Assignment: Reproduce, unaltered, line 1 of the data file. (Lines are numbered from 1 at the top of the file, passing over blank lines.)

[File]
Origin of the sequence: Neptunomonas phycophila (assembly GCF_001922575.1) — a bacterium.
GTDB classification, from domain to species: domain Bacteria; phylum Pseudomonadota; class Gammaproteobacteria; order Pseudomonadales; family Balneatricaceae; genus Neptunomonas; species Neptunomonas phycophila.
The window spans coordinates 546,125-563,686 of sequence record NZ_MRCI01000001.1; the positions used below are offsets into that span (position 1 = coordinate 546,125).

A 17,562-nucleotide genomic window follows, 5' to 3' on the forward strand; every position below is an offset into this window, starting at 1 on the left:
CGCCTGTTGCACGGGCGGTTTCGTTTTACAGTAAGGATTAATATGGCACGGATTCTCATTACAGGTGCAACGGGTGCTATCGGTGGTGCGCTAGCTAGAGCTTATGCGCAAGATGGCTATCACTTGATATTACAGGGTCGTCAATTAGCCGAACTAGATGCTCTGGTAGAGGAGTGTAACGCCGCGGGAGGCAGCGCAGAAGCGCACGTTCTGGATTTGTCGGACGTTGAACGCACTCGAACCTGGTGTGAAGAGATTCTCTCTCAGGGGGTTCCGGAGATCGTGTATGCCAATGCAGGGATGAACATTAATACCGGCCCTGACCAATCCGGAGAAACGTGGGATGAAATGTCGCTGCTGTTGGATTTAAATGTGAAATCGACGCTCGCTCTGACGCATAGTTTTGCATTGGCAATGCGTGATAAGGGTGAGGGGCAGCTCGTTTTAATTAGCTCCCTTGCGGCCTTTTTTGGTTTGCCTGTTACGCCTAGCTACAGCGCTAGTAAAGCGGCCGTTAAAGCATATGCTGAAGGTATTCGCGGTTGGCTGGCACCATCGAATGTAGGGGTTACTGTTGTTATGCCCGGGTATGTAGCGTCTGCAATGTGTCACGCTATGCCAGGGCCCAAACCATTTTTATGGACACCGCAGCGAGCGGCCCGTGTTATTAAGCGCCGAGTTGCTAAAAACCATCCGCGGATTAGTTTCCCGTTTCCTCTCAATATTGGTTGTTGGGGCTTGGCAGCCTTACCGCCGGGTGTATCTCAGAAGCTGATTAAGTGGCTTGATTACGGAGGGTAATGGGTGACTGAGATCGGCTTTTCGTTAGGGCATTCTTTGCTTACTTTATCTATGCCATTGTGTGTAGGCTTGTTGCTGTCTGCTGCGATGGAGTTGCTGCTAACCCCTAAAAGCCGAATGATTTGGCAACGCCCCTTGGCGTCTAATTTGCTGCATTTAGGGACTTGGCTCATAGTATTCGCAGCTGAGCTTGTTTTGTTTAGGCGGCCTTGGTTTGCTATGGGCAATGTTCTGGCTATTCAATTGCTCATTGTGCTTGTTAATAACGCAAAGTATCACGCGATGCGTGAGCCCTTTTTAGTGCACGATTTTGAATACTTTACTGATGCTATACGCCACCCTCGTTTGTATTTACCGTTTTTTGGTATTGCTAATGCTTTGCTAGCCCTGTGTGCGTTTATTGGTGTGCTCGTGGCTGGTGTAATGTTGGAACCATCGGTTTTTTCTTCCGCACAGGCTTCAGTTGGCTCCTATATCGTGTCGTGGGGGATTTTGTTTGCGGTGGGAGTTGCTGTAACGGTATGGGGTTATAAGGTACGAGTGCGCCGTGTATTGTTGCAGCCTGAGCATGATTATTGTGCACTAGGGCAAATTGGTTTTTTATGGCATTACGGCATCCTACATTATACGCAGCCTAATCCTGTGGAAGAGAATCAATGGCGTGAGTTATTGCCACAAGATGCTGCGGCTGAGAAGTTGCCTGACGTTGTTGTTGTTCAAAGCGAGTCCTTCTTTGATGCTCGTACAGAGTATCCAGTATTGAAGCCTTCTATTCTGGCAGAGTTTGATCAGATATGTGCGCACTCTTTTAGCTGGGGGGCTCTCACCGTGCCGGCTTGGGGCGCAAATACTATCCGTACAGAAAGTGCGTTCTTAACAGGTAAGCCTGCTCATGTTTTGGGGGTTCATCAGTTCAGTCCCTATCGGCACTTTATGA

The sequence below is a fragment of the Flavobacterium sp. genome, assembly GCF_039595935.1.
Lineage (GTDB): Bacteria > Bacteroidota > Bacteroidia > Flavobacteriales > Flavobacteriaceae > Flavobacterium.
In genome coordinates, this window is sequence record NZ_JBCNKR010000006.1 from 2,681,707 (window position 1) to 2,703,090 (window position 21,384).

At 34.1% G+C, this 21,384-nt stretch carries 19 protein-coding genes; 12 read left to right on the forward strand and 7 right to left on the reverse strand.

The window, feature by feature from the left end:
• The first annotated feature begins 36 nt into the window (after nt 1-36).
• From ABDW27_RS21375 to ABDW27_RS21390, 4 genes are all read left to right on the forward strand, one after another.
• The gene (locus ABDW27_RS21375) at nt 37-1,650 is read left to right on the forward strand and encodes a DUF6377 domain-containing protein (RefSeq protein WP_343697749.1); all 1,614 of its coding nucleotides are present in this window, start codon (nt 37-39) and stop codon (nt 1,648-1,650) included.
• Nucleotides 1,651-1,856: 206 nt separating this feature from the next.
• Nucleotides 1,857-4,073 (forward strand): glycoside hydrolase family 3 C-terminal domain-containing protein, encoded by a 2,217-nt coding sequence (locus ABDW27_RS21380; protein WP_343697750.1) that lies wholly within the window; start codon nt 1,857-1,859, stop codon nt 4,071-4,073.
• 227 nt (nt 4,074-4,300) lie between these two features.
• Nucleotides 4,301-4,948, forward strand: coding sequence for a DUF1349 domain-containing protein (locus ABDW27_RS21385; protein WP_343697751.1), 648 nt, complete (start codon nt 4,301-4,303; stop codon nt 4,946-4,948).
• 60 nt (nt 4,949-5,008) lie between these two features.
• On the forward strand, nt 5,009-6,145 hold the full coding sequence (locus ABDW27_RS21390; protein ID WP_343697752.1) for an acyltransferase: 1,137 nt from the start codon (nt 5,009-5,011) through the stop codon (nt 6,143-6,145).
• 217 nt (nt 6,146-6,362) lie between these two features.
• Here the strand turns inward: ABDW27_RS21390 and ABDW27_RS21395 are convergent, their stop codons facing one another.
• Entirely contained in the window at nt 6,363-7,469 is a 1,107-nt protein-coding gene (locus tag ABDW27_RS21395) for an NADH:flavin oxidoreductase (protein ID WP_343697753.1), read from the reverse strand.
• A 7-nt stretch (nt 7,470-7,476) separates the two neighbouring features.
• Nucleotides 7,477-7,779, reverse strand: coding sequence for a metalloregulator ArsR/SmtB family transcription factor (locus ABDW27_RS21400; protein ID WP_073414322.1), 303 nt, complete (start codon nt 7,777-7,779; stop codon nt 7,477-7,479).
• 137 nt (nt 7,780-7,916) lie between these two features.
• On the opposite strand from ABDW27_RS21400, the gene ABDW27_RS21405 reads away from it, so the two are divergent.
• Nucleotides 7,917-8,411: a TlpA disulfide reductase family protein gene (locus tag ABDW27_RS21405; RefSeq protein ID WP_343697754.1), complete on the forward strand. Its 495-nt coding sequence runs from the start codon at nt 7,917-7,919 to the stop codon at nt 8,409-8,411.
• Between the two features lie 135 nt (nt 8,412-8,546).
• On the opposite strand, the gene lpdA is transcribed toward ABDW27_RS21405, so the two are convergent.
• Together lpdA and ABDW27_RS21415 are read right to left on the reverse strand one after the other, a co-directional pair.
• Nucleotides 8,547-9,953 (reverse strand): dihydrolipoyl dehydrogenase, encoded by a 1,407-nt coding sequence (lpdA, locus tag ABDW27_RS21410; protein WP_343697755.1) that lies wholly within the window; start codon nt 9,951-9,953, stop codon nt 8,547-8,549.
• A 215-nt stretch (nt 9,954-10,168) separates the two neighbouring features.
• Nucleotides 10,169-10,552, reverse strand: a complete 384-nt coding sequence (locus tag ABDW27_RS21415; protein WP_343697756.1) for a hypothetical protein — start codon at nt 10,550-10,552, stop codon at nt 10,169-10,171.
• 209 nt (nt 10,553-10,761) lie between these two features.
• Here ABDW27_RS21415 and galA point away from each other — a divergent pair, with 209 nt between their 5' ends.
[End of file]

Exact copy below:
Origin of the sequence: Neptunomonas phycophila (assembly GCF_001922575.1) — a bacterium.